An objective clinical assessment of hair distribution and quantity is central to the evaluation. A commonly used method to grade hair growth is the Ferriman-Gallwey score (see Fig. 49-1, p. 382, in HPIM-18). Associated manifestations of androgen excess include acne and male-pattern balding (androgenic alopecia). Virilization, on the other hand, refers to the state in which androgen levels are sufficiently high to cause deepening of the voice, breast atrophy, increased muscle bulk, clitoromegaly, and increased libido. Historic elements include menstrual history and the age of onset, rate of progression, and distribution of hair growth. Sudden development of hirsutism, rapid progression, and virilization suggest an ovarian or adrenal neoplasm.
An approach to testing for androgen excess is depicted in Fig. 186-2. PCOS is a relatively common cause of hirsutism. The dexamethasone androgen-suppression test (0.5 mg PO every 6 h × 4 days, with free testosterone levels obtained before and after administration of dexamethasone) may distinguish ovarian from adrenal overproduction. Incomplete suppression suggests ovarian androgen excess. Congenital adrenal hyperplasia due to 21-hydroxylase deficiency can be excluded by a 17-hydroxyprogesterone level that is <6 nmol/L (<2 μg/L) either in the morning during the follicular phase or 1 h after administration of 250 μg of cosyntropin. CT may localize an adrenal mass, and ultrasound may identify an ovarian mass, if evaluation suggests these possibilities.
FIGURE 186-2 Algorithm for the evaluation and differential diagnosis of hirsutism. ACTH, adrenocorticotropic hormone; CAH, congenital adrenal hyperplasia; DHEAS, sulfated form of dehydroepiandrosterone; PCOS, polycystic ovarian syndrome.
Treatment of a remediable underlying cause (e.g., Cushing’s syndrome, adrenal or ovarian tumor) also improves hirsutism. In idiopathic hirsutism or PCOS, symptomatic physical or pharmacologic treatment is indicated. Nonpharmacologic treatments include (1) bleaching; (2) depilatory such as shaving and chemical treatments; and (3) epilatory such as plucking, waxing, electrolysis, and laser therapy. Pharmacologic therapy includes oral contraceptives with a low androgenic progestin and spironolactone (100–200 mg/d PO), often in combination. Flutamide is also effective as an antiandrogen, but its use is limited by hepatotoxicity. Glucocorticoids (dexamethasone, 0.25–0.5 mg at bedtime, or prednisone, 5–10 mg at bedtime) are the mainstay of treatment in pts with congenital adrenal hyperplasia. Attenuation of hair growth with pharmacologic therapy is typically not evident until 6 months after initiation of medical treatment and therefore should be used in conjunction with nonpharmacologic treatments.
Menopause is defined as the final episode of menstrual bleeding and occurs at a median age of 51 years. It is the consequence of depletion of ovarian follicles or of oophorectomy. The onset of perimenopause, when fertility wanes and menstrual irregularity increases, precedes the final menses by 2–8 years.
The most common menopausal symptoms are vasomotor instability (hot flashes and night sweats), mood changes (nervousness, anxiety, irritability, and depression), insomnia, and atrophy of the urogenital epithelium and skin. FSH levels are elevated to ≥40 IU/L with estradiol levels that are <30 pg/mL.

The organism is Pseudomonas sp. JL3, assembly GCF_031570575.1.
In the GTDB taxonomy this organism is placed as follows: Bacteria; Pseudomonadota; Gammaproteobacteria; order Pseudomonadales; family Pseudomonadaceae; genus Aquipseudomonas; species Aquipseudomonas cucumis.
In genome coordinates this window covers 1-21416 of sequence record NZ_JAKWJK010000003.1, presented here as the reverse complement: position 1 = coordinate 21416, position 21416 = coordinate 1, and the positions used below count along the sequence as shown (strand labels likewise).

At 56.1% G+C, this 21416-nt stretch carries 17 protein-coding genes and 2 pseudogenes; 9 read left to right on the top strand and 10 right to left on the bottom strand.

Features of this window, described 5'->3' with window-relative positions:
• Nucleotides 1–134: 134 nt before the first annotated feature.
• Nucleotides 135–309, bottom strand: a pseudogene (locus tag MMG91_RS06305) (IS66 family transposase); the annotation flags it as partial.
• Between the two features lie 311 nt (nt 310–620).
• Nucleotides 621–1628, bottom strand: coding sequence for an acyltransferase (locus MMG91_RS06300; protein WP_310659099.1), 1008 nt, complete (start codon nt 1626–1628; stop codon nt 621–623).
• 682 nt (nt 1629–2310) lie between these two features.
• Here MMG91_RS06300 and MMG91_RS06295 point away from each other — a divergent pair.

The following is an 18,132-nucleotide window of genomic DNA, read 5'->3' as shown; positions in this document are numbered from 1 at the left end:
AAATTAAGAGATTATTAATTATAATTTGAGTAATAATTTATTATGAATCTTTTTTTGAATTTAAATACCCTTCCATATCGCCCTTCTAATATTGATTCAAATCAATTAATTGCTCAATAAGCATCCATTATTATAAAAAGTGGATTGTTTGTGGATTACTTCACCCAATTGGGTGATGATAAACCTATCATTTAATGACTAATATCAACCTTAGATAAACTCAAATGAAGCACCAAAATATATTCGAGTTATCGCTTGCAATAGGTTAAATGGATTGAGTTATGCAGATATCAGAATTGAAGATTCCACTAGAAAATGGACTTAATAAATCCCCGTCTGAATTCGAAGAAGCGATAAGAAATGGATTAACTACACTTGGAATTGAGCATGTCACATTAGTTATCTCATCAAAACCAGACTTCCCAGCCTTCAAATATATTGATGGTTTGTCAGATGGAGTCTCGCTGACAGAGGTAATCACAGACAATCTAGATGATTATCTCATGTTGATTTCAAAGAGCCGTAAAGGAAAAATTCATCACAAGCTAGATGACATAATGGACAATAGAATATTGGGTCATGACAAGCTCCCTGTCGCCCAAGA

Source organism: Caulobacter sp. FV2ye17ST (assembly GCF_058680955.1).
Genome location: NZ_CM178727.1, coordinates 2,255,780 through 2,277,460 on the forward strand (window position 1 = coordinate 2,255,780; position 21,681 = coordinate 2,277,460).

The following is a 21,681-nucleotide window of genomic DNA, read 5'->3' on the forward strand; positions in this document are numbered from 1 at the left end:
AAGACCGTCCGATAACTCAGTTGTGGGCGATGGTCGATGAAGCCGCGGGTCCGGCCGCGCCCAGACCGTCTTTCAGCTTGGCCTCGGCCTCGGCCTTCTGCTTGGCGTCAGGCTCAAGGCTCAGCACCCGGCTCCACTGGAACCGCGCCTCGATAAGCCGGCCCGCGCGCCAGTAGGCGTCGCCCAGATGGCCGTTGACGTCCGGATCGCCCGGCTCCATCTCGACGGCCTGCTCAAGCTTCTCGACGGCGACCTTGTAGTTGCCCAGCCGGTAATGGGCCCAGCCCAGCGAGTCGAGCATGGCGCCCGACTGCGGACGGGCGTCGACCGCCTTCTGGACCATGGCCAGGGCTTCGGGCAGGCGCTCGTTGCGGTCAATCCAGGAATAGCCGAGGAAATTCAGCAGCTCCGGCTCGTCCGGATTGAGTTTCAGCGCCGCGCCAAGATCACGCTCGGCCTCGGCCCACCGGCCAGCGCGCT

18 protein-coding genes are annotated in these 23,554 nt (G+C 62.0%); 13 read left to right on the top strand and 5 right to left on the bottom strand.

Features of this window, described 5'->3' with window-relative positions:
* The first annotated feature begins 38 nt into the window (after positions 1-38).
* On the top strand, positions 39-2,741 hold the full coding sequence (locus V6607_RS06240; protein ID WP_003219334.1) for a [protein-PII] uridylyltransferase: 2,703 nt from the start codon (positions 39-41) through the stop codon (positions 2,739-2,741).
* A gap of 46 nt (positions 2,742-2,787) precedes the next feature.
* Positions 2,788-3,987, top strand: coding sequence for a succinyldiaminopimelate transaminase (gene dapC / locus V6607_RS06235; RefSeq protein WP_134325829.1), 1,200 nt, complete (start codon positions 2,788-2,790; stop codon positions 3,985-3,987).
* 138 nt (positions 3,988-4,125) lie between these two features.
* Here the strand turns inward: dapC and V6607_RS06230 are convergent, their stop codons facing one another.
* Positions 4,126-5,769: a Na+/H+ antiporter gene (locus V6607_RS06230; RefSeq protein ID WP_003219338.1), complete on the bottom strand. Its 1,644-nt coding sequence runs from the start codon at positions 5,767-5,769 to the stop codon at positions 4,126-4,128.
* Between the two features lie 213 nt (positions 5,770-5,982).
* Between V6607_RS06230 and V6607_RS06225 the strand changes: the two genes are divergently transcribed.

During perimenopause, low-dose combined oral contraceptives may be of benefit. The rational use of postmenopausal hormone therapy requires balancing the potential benefits and risks. Concerns include increased risks of endometrial cancer, breast cancer, thromboembolic disease, and gallbladder disease, as well as probably increased risks of stroke, cardiovascular events, and ovarian cancer. Benefits include a delay in postmenopausal bone loss and probably decreased risks of colorectal cancer and diabetes mellitus. Short-term therapy (<5 years) may be beneficial in controlling intolerable symptoms of menopause, as long as no contraindications exist. These include unexplained vaginal bleeding, active liver disease, venous thromboembolism, history of endometrial cancer (except stage I without deep invasion), breast cancer, preexisting cardiovascular disease, and diabetes. Hypertriglyceridemia (>400 mg/dL) and active gallbladder disease are relative contraindications. Alternative therapies for symptoms include venlafaxine, fluoxetine, paroxetine, gabapentin, clonidine, vitamin E, or soy-based products. Vaginal estradiol tablets may be used for genitourinary symptoms. Long-term therapy (≥5 years) should be undertaken only after careful consideration, particularly in light of alternative therapies for osteoporosis (bisphosphonates, raloxifene) and of the risks of venous thromboembolism and breast cancer. Estrogens should be given in the minimal effective doses (conjugated estrogen, 0.625 mg/d PO; micronized estradiol, 1.0 mg/d PO; or transdermal estradiol, 0.05–1.0 mg once or twice a week). Women with an intact uterus should be given estrogen in combination with a progestin (medroxyprogesterone either cyclically, 5–10 mg/d PO for days 15–25 each month, or continuously, 2.5 mg/d PO) to avoid the increased risk of endometrial carcinoma seen with unopposed estrogen use.